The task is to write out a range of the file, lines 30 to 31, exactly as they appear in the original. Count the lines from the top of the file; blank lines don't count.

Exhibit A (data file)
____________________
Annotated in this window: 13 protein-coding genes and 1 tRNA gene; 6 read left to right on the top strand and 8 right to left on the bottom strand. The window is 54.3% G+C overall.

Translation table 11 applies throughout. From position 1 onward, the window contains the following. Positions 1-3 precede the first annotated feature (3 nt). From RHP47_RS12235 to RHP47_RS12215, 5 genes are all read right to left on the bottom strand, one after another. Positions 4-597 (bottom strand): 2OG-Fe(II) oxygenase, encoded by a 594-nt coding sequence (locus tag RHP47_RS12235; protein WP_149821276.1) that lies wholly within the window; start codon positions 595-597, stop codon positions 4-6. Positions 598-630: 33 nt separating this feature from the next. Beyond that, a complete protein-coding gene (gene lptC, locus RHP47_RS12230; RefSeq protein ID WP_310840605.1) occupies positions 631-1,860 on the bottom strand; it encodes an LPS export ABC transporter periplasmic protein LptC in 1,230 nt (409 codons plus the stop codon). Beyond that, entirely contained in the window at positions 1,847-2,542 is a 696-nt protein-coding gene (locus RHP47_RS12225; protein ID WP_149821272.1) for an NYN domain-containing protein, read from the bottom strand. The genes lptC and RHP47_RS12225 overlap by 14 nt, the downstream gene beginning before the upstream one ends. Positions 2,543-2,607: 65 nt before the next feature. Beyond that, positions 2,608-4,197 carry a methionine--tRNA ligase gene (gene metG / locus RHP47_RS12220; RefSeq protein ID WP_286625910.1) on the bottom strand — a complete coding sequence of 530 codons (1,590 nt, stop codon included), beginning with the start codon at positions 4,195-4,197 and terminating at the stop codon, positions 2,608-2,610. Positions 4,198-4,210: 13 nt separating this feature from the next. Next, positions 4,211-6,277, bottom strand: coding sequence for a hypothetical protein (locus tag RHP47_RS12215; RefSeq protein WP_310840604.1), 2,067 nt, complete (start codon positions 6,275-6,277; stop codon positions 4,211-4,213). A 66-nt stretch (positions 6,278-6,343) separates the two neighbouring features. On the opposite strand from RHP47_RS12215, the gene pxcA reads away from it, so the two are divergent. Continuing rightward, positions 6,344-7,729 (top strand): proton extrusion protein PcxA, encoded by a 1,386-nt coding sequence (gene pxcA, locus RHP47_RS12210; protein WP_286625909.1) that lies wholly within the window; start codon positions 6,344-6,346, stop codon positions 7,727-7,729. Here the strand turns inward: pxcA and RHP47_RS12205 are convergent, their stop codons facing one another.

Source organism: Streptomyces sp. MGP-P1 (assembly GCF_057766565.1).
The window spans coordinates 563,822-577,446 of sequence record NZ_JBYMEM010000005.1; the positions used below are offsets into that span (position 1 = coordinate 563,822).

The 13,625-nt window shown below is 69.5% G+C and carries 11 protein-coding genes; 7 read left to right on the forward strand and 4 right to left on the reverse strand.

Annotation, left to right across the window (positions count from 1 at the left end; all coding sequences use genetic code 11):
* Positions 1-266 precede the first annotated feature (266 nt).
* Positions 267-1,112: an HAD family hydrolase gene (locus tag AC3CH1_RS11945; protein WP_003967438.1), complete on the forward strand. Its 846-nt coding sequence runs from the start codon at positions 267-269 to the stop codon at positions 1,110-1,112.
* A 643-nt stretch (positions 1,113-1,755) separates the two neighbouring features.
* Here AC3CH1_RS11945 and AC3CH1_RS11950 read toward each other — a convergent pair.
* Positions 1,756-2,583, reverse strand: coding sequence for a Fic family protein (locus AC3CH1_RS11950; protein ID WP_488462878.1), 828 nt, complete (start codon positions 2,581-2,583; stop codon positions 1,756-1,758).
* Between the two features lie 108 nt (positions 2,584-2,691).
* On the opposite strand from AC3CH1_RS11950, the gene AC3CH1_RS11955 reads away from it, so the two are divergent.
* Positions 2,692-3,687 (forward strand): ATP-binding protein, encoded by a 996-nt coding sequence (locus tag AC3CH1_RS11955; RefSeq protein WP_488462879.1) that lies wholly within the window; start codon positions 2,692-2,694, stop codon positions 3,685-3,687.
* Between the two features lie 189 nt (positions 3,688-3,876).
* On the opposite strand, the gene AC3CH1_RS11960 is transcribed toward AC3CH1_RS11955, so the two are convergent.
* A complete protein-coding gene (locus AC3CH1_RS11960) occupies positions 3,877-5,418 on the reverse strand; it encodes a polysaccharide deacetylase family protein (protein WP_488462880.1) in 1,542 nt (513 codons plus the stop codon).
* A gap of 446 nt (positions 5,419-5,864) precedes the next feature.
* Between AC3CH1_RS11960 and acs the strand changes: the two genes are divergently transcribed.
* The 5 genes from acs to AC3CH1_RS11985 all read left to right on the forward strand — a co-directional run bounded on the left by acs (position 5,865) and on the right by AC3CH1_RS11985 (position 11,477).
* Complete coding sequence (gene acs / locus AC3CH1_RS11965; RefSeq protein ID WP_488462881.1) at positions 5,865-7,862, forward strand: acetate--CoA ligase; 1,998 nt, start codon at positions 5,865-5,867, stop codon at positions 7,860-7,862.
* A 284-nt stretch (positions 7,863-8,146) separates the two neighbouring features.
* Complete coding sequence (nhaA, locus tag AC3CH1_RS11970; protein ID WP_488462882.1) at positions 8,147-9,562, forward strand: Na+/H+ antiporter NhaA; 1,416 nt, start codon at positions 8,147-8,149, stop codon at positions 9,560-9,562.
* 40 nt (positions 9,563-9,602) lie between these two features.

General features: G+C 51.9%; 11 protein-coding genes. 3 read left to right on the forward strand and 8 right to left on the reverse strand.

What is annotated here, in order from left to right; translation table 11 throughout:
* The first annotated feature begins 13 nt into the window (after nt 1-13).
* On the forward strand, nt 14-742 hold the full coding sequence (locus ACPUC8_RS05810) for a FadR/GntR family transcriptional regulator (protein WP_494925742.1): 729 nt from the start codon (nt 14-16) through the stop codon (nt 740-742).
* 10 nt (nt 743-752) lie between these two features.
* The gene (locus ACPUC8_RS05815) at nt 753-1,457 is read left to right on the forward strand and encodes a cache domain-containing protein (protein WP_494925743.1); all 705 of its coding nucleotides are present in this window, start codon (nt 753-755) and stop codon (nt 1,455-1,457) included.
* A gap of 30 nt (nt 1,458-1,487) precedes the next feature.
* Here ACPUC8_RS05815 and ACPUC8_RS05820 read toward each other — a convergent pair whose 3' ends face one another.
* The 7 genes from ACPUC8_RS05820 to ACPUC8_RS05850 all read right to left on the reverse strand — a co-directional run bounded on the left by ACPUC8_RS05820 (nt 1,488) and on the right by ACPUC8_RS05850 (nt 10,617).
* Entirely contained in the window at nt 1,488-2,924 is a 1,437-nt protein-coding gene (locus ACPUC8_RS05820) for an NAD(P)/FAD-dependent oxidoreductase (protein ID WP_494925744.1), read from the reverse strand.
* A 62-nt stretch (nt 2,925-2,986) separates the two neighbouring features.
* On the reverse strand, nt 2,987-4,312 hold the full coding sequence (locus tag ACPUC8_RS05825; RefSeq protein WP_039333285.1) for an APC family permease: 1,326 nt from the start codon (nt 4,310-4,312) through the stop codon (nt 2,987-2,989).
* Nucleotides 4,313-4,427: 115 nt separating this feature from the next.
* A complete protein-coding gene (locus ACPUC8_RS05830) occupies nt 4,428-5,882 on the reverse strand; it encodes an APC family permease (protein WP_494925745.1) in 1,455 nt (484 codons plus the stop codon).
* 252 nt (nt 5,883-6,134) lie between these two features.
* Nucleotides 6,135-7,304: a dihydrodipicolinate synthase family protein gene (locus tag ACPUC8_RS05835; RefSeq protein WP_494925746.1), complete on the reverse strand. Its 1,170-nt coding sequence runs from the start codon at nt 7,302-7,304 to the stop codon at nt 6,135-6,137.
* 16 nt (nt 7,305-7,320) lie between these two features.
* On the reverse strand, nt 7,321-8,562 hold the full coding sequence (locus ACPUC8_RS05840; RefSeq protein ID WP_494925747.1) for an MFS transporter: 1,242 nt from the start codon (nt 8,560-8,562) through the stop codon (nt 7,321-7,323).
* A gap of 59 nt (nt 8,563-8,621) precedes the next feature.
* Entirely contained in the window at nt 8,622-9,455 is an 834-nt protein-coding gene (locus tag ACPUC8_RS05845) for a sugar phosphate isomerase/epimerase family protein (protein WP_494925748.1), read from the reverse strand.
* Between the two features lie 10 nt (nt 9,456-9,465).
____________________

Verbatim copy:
* The gene (locus ACPUC8_RS05815) at nt 753-1,457 is read left to right on the forward strand and encodes a cache domain-containing protein (protein WP_494925743.1); all 705 of its coding nucleotides are present in this window, start codon (nt 753-755) and stop codon (nt 1,455-1,457) included.
* A gap of 30 nt (nt 1,458-1,487) precedes the next feature.